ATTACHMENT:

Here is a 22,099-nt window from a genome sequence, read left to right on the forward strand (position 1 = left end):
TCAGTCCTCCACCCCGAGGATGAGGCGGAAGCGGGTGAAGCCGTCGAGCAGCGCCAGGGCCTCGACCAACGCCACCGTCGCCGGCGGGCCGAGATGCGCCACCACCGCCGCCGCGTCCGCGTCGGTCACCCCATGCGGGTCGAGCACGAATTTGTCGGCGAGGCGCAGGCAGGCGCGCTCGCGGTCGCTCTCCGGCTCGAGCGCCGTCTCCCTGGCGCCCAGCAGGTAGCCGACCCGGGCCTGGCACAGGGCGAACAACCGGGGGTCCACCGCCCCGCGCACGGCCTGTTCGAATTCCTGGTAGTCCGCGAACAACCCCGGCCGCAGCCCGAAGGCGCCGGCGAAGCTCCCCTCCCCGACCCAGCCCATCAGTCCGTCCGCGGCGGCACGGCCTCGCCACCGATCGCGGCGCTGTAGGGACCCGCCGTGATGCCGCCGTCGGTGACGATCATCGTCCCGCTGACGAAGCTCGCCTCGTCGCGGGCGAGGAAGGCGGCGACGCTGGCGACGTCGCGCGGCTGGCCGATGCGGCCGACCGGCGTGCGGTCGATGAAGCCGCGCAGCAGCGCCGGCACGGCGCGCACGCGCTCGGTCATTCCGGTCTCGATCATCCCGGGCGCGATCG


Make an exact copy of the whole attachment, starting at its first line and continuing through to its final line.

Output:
Here is a 22,099-nt window from a genome sequence, read left to right on the forward strand (position 1 = left end):
TCAGTCCTCCACCCCGAGGATGAGGCGGAAGCGGGTGAAGCCGTCGAGCAGCGCCAGGGCCTCGACCAACGCCACCGTCGCCGGCGGGCCGAGATGCGCCACCACCGCCGCCGCGTCCGCGTCGGTCACCCCATGCGGGTCGAGCACGAATTTGTCGGCGAGGCGCAGGCAGGCGCGCTCGCGGTCGCTCTCCGGCTCGAGCGCCGTCTCCCTGGCGCCCAGCAGGTAGCCGACCCGGGCCTGGCACAGGGCGAACAACCGGGGGTCCACCGCCCCGCGCACGGCCTGTTCGAATTCCTGGTAGTCCGCGAACAACCCCGGCCGCAGCCCGAAGGCGCCGGCGAAGCTCCCCTCCCCGACCCAGCCCATCAGTCCGTCCGCGGCGGCACGGCCTCGCCACCGATCGCGGCGCTGTAGGGACCCGCCGTGATGCCGCCGTCGGTGACGATCATCGTCCCGCTGACGAAGCTCGCCTCGTCGCGGGCGAGGAAGGCGGCGACGCTGGCGACGTCGCGCGGCTGGCCGATGCGGCCGACCGGCGTGCGGTCGATGAAGCCGCGCAGCAGCGCCGGCACGGCGCGCACGCGCTCGGTCATTCCGGTCTCGATCATCCCGGGCGCGATCG